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5 Written questions

5 Matching questions

  1. Cellular Accumulations - Lipids and Carbohydrates
  2. Cellular Accumulations - Water
  3. Coagulative Necrosis
  4. Hypertrophy
  5. Strangulation
  1. a an increase in the size of cells and consequently in size of affected organ; heart and kidneys are very prone; associated with increased accumulation of protein in the cellular components (PM, ER, mitochondrea) and NOT with an increase in cellular fluid; can be physiologic or pathologic; is REVERSIBLE
  2. b cellular swelling, most common degenerative change, is caused by shift of extracellular water into cells; usually occurs in spleen, liver, CNS; cisternae of ER become distended, rupture, and then unite to form large vacuoles that isolate water from cytoplasm (called vacuolation); results in oncosis (hydropic degeneration)
  3. c
    occurs in KIDNEYS, HEART, and ADRENAL GLANDS commonly results from hypoxia caused by severe ischemia or hypoxia caused by chemical injury; Coagulation is cause by PROTEIN DENATURATION, which causes the protein albumin to change from gelatinous, transparent state to a firm, opaque state; bonds in protein break and they unfold
  4. d caused by compression and closure of blood vessels and air passages resulting from external pressure on neck; causes cerbral hypoxia or anoxia secondary to alteration or cessation of blood flow to and from brain; hanging (inverted V on neck), ligature (horizontal mark on neck), manual strangulation (hands on neck)
  5. e abnormal intercellular accumulation of carbohydrates and lipids; priamarily found in spleen, liver, and CNS; can cause "fatty liver": as lipids fill cells, vacuolation pushes the nucleus and other organelles aside; liver's outward appearance is yellow and greasy; Alcohol abuse most common cause

5 Multiple choice questions

  1. cuased by failure of cells to receive or use oxygen; deprivation of oxygen may be partial (hypoxia) or total (anoxia); grouped into 4 gneral categories; suffication, strangulation, chemical, and drowning

  2. refers to death of tissue from SEVERE HYPOXIC INJURY, commonly occuring beause of arteriosclerosis, or blockage of major arteries, particularly those in LOWER EXTREMITIES; With hypoxia and subsequent bacterial invasion the sittues uncergo necrosis; can be DRY, WET, or GAS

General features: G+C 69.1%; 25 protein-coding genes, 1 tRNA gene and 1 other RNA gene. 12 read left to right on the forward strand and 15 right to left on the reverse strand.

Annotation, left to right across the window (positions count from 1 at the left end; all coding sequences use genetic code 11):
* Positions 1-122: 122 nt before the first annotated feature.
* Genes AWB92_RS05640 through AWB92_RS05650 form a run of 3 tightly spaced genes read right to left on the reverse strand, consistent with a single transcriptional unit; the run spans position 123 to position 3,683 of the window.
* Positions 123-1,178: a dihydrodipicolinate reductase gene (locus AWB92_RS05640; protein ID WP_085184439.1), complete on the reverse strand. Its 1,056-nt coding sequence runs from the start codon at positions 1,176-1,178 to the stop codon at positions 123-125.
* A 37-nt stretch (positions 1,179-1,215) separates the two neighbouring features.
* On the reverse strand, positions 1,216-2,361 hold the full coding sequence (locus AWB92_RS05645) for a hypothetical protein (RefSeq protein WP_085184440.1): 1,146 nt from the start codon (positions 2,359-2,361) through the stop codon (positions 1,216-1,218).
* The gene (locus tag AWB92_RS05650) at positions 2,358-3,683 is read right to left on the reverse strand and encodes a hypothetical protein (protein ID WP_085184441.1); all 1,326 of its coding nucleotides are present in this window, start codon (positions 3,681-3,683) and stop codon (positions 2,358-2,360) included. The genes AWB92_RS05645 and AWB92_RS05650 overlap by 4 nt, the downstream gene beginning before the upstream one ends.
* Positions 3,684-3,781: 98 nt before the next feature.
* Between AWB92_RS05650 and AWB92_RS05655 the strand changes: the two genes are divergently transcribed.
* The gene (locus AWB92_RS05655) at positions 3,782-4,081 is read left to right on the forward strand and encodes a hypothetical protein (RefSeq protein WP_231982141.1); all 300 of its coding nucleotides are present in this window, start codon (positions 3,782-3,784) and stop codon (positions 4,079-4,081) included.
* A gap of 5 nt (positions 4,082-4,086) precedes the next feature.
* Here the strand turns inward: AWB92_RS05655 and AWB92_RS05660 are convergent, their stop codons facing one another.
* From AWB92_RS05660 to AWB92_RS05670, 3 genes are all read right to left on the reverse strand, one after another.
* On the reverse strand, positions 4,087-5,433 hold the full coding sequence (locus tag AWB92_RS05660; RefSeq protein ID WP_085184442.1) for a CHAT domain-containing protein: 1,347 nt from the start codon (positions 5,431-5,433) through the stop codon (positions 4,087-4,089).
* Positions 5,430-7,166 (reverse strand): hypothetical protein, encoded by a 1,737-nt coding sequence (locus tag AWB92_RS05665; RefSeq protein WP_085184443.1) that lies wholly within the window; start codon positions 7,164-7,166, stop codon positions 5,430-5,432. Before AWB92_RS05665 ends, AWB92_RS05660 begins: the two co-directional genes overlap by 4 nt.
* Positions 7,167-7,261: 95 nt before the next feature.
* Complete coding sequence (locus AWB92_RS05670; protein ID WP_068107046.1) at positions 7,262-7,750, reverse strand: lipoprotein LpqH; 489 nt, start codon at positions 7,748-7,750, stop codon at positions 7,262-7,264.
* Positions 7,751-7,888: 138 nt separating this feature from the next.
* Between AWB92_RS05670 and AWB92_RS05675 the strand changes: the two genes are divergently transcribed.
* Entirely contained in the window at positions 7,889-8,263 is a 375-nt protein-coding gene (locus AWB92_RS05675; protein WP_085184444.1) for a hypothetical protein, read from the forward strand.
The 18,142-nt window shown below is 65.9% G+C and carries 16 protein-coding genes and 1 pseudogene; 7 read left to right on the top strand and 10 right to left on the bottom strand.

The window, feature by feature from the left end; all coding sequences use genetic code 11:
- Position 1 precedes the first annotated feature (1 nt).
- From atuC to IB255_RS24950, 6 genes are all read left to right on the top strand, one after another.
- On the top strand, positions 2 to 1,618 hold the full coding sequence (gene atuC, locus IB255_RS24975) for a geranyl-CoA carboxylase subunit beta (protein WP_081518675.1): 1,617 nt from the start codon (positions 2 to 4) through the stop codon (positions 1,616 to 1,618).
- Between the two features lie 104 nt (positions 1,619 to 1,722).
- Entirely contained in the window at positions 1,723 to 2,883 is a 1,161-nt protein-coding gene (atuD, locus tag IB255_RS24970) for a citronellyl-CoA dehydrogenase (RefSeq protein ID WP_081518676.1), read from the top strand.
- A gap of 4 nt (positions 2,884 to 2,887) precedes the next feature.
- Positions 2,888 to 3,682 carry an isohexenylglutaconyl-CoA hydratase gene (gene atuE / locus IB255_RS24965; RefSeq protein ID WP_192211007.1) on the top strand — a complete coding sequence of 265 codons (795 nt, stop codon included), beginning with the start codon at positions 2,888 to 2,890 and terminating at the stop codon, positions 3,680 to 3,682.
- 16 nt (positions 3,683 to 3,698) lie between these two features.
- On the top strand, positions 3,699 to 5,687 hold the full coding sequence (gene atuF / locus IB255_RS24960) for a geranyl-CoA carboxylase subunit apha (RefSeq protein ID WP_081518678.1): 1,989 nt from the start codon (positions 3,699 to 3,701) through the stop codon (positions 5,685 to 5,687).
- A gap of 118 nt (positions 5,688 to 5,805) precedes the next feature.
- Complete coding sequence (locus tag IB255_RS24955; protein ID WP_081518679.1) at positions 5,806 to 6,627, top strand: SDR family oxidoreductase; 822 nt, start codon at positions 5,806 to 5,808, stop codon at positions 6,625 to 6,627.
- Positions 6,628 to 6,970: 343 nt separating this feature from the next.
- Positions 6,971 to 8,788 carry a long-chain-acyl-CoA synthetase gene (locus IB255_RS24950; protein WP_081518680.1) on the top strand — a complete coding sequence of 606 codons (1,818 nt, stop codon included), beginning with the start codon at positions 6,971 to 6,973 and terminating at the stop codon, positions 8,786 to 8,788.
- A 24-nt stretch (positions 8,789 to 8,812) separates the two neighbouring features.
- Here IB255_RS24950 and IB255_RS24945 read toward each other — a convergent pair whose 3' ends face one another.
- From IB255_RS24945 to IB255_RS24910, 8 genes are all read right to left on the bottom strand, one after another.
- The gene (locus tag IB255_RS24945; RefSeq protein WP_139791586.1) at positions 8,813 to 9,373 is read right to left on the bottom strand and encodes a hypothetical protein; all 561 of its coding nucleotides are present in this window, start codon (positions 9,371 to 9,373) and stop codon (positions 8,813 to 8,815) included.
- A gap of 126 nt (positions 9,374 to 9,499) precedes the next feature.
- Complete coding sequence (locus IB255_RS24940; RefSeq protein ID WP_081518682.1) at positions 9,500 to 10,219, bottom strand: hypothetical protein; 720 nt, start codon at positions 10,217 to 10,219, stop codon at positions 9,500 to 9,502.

3. usually result of COAGULATIVE necrosis; SKIN becomes very dry and shrinks resulting in wrinkles, and its color changes to dark brown or black;

  4. occurs in LUNGS; usually results from TB PULMONARY INFECTION, especially by Myobacterium tuberculosis; Combination of COAGULATIVE AND LIQUEFACTIVE necroses; The dead cells disintegrate, bt debris is not completely digested by hydrolases; Tissues resemble clumped cheese in that they are soft and granular; A granulomatous inflammatory wall encloses areas of caseous necrosis; Tb starts to kill lung tissue (liquefactive) and macrophages come in and stop it and coagulate the tissue - why you see tubricles in lungs
  5. classified as necrosis and apoptosis; Necrosis characterized by rapid loss of plasma membrane structure, organelle swelling, mitochondrial dysfunction and lack of typical features of apoptosis; Apoptosis is known as regulated or programmed cell process characterized by the "dropping off' of cellular fragments called apoptotic bodies

5 True/False questions

  1. Chemical Asphyxiantseither prevent the delivery of oxygen to the tissues or block its utilization; doesn't allow hemaglobin to attach to oxygen or doesn't allow O2 to pass alveoli; Carbon Monoxide is the most common; Cyanide acts as an asphyxiant by combining w/ferric iron atom in cytochrome oxidase, blocking the intracellular use of oxygen, has same cherry fred appearance as a carbon monoxide intoxication; Hydrogen Sulfide (sewer gas) that may have brown-tinged blood in addition to nonspecific signs of asphyxiation

          

  2. Cellular Accumulations - Glycogenseen in genetic disorders called 'glycogen storage disease' and in disorders of glucose and glycogen metabolism; results in excessive vacuolation of cytoplasm (like water); most common cuase is diabetes mellitus; when not storing glucose or glycogen correctly, breakdown in energy of cell

          

  3. Apoptosisthe sum of cellular changes after local cell death and the process of cellular self-digestion, knon as autodigestion (autolysis); Damage to the plasma membrane and cell structures; 6 Major Types of Necrosis are Coagulative necrosis, Liquefactive Necrosis, Caseous Necrosis, Fat Necrosis and Gangrenous Necrosis

          

  4. Common Themes in Cell Injury and Cell DeathATP deletion, Reactive Oxygen Species, Ca++ entry, Mitochondrial damage, Membrane damage, Protein misfolding/DNA damage - Table 3-2

          

  5. Gas Gangrenerefers to a special type of gangrene cause by INFECTION of injured tissue by one of many species of Clostridium; these anaerobic bacteria produce HYDROLYTIC ENYMES and TOXINS that detroy connective tissue and cellular membranes and cause bubbles of gas to from in muscle cells; this can be fatal if enzymes lyse the membrane of RBCs, dstorying thier O2 carrying capasity; Death is caused by shock.